One day in May when Mom was up opening the house Maine for the season I got a call. "You need to go on the Internet immediately! I just passed a sign on the road to Dan's house that said pork and poultry!". Google came to the rescue and that is how I first discovered the lovely Heritage Hill Farm. I wrote an email to Leilani and told her that in the summer we live around the corner and that I was really excited to find someone doing this in our neighborhood. Finally on my last trip up to visit Mom in August we drove by on a sunny afternoon and pulled in the drive trying to avoid all the chickens who were wandering about pecking in grass and the flower beds. Lani was in the garden and she poked her head up and said 'Sorry, no eggs today'. I hopped out of the Jeep with my camera and wandered over to the vegetable plot on the rise of the hill. Behind the vegetables were some longhorn steer wondering who this woman with the crazy devil horn hairdo was.
I introduced myself and Lani came down and asked if I'd like to meet the pigs. Would I? OF COURSE! So we sauntered across the lawn past the lovely old barn to the sound of large puppy barking his fool head off and came to the edge of the pig enclosure. They had wandered out of the wallow area though the ubiquitous old New England stone wall to the other area.
Lani called " here pig pig pig" a few times while we chatted and Mom said "Oh, here they come." And sure enough a mini herd of sure footed fat pigs came barreling over thinking that we were there to dispense some lovely restaurant leftover scraps. Some of the local restaurants supply her with scraps from prep and being the discerning pigs they are, we laughed to find out that they were not as enamoured with the local inn's scraps because they were compacted a bit too much for their delicate taste buds. Finicky!
She told me that her husband was in charge of all things with tails and she took care of the chickens and the vegetable CSA, but she knew they were Berkshire and some Berkshire/Tamworth cross. While I was admiring the snouts that were being presented through the fence Mom turned around and noticed the incoming chicken invasion.
"We're being raided by the chickens". Lani said they were just mooches and were always there when she fed the pigs to see if there were any good offerings for them. Besides the egg layers, she had a movable, well movable with some brute force, enclosure for the hens she was raising to sell as roasters sometime around late Aug/early Sept. I asked her about the cattle on the rise as I wasn't sure they were longhorns since the horns weren't really well, long. Again she deferred to her husband, the nose and tail man and said they were a cross, but she couldn't recall what they were crossed with. I asked about the abattoir and how they would deal with the cattle. They will be field killed and then brought to my local favourite meat market Ballard's to be processed. I had no idea Ballard's did that so when I swung by Wednesday on my way back home I talked to them about it. It seems the business started out just to process the meat for local hunters and then grew into a meat market. One of these falls I am going to ask the them if they would let me intern for a week. I'd love to really work with a whole or half beast. I've always loved butchery and the staff at Ballard's are seriously the happiest working group of people I have ever met.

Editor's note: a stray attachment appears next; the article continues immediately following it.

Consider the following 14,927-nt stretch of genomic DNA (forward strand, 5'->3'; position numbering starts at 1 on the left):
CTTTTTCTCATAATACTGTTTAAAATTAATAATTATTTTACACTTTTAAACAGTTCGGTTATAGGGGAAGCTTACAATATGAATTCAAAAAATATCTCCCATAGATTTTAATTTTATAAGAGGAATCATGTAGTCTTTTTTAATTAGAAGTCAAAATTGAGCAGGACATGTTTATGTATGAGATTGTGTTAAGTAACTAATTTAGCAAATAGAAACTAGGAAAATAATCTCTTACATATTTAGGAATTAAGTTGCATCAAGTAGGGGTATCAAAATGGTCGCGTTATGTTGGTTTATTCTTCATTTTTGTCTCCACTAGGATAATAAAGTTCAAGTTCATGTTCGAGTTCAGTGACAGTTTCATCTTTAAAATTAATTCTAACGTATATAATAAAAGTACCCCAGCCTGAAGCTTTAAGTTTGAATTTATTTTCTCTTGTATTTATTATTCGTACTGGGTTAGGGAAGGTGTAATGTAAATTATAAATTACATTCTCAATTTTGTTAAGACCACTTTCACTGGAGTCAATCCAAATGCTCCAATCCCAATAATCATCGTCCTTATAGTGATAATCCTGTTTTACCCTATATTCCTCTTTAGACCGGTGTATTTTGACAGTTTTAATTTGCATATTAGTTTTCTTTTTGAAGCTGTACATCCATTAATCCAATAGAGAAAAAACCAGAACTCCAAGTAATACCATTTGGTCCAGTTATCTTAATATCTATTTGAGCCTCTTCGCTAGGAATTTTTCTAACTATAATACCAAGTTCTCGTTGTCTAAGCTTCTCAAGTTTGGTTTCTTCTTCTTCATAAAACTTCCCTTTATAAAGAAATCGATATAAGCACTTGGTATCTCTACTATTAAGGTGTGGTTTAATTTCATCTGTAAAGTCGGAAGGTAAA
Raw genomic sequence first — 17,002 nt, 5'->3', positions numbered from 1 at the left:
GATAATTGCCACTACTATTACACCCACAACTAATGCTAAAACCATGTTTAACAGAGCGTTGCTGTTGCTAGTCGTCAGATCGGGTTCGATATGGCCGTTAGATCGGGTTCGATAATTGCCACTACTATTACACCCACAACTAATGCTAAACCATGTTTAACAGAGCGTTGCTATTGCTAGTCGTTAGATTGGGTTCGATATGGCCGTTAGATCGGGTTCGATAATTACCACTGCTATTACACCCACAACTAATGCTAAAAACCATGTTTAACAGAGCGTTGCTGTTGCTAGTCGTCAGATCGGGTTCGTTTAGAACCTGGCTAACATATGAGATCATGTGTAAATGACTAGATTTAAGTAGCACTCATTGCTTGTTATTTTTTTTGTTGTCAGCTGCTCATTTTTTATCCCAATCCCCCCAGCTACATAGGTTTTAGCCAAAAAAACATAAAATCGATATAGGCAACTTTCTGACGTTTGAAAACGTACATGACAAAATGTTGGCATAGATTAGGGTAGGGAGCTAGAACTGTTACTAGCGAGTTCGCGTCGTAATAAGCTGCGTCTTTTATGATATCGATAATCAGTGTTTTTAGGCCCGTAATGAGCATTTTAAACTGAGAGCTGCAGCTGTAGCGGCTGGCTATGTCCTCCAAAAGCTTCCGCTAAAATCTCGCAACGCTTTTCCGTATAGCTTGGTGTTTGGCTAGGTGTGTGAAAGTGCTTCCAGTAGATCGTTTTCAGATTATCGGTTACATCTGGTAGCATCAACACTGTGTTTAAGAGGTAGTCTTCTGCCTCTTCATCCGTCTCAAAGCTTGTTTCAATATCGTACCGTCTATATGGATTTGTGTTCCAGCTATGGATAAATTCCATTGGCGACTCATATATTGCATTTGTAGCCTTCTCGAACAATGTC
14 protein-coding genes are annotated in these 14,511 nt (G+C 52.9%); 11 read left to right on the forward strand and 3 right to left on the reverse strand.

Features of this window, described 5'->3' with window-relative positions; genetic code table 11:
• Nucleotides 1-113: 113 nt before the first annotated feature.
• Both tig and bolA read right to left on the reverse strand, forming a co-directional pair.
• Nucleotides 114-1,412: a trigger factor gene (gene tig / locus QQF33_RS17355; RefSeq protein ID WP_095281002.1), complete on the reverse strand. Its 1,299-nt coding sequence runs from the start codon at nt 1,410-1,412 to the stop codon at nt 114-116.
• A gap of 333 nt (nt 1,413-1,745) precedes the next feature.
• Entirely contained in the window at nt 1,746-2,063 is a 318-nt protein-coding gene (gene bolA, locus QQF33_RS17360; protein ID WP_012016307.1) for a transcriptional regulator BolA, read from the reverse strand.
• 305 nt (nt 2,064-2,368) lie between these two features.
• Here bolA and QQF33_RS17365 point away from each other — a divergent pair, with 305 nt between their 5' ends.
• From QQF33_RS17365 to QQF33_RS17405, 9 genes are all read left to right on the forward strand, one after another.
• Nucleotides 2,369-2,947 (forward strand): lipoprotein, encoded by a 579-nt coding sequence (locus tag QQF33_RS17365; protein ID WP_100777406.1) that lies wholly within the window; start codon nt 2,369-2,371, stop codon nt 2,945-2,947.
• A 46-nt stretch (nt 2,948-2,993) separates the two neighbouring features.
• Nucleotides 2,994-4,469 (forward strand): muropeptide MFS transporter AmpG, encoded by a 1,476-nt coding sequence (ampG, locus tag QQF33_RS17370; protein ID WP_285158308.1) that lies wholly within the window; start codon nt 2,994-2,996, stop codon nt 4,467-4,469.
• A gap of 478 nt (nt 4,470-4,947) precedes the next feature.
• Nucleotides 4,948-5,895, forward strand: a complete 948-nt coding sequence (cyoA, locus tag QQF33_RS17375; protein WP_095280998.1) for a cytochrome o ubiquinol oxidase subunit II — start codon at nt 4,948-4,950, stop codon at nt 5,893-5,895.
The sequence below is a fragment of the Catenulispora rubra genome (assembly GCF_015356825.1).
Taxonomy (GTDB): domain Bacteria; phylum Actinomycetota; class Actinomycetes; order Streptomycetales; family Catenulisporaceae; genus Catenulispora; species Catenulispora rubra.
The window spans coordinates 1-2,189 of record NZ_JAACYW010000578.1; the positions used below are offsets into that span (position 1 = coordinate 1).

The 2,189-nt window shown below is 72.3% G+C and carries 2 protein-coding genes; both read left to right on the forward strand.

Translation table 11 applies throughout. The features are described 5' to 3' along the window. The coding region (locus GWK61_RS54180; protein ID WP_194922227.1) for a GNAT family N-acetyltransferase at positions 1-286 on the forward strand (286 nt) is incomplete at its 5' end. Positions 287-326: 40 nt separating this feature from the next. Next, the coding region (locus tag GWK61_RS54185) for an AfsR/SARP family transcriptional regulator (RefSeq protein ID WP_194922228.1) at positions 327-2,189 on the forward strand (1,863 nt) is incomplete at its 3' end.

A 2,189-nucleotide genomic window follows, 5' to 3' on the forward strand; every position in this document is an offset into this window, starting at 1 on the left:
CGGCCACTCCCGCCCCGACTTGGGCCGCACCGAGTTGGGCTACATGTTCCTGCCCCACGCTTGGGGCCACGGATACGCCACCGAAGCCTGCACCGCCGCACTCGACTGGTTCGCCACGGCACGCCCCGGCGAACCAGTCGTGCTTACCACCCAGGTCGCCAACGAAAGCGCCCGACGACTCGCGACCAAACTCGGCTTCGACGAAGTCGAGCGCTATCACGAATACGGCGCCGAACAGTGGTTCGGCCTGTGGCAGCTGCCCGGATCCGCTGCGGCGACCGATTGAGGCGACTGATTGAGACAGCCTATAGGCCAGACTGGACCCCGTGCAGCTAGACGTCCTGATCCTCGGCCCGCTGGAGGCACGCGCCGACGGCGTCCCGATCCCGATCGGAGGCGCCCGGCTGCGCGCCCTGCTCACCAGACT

We stood and chatted awhile longer about her produce CSA and this seasons horrid weather and the tomato blight as her father in law strolled past to head to the barn. It seems the tractor is not playing nice in the sandbox that day and he was going to see if he could be the tractor whisperer and get it going. Before Mom and I left I asked her how long I had to decide whether I would buy a half pig. Lani said until they are gone! So I emailed her last night because Mom is heading up the first weekend in October to close the house for the season and she could swing by to pick up my pig for me. She's going to check with the butcher to see when pickup might be, fingers crossed I could be having some lovely happily raised Berkshire pork this winter. Oh and Lani...the sign worked!